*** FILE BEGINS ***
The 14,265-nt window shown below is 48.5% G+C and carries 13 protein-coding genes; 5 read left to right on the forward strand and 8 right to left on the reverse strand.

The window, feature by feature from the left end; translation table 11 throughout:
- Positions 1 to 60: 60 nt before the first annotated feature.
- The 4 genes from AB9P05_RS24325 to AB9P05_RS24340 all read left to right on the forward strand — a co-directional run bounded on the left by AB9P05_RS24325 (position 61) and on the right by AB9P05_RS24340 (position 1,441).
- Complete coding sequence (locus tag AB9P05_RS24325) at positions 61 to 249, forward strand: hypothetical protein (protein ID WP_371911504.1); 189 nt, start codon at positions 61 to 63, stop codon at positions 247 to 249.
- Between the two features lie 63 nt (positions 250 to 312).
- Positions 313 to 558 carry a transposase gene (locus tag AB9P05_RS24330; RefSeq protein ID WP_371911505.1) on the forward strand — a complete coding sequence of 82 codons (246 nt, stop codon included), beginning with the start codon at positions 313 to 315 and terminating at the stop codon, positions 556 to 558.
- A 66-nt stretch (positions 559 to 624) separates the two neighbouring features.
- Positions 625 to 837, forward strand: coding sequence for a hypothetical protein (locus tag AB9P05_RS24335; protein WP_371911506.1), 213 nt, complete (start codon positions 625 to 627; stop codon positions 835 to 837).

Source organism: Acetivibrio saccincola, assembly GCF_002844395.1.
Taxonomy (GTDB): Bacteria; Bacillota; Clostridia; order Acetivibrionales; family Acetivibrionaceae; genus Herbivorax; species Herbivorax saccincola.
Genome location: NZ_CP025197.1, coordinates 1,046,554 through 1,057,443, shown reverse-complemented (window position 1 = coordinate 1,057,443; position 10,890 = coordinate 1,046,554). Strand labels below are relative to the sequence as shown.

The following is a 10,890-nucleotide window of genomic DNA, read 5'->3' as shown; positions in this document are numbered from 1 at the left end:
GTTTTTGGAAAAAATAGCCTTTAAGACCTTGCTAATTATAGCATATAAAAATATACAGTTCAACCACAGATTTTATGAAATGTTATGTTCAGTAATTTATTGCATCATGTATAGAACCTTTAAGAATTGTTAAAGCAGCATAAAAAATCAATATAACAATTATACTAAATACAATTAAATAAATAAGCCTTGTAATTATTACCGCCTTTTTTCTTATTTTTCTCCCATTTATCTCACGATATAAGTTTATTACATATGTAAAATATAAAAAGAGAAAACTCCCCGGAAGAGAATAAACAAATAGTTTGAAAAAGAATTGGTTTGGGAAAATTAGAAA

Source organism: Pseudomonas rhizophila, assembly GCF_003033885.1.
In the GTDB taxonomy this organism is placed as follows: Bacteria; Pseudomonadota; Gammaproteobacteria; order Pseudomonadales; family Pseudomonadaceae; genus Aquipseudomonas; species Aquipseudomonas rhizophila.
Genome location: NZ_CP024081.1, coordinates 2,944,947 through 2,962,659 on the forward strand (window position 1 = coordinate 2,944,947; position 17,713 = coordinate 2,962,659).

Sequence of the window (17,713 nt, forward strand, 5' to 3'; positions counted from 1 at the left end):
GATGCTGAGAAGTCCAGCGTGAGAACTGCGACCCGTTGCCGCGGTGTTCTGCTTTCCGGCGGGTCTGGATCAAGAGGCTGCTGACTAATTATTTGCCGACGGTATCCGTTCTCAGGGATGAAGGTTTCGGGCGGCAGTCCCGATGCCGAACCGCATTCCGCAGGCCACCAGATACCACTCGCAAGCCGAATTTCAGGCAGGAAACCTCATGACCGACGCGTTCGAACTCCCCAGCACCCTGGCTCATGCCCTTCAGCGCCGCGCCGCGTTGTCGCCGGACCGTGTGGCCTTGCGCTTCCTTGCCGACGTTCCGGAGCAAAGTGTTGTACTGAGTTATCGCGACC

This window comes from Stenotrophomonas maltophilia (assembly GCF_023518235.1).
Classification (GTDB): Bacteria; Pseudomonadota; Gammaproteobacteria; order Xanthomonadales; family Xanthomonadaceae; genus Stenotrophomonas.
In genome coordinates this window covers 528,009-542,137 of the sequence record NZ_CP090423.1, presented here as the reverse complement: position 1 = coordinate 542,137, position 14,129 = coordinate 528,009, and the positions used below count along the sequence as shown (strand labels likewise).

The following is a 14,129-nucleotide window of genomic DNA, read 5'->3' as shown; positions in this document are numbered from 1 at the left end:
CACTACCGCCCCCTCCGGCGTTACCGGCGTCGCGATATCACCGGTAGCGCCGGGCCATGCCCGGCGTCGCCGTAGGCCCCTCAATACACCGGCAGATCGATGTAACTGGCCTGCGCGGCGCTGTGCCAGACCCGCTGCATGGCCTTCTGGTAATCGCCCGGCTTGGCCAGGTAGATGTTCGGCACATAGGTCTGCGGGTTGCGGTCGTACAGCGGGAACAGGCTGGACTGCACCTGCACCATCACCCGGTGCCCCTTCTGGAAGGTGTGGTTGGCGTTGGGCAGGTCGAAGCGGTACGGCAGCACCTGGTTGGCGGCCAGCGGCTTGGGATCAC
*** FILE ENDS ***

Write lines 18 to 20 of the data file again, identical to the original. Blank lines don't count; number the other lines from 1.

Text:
Sequence of the window (17,713 nt, forward strand, 5' to 3'; positions counted from 1 at the left end):
GATGCTGAGAAGTCCAGCGTGAGAACTGCGACCCGTTGCCGCGGTGTTCTGCTTTCCGGCGGGTCTGGATCAAGAGGCTGCTGACTAATTATTTGCCGACGGTATCCGTTCTCAGGGATGAAGGTTTCGGGCGGCAGTCCCGATGCCGAACCGCATTCCGCAGGCCACCAGATACCACTCGCAAGCCGAATTTCAGGCAGGAAACCTCATGACCGACGCGTTCGAACTCCCCAGCACCCTGGCTCATGCCCTTCAGCGCCGCGCCGCGTTGTCGCCGGACCGTGTGGCCTTGCGCTTCCTTGCCGACGTTCCGGAGCAAAGTGTTGTACTGAGTTATCGCGACC

This window comes from Stenotrophomonas maltophilia (assembly GCF_023518235.1).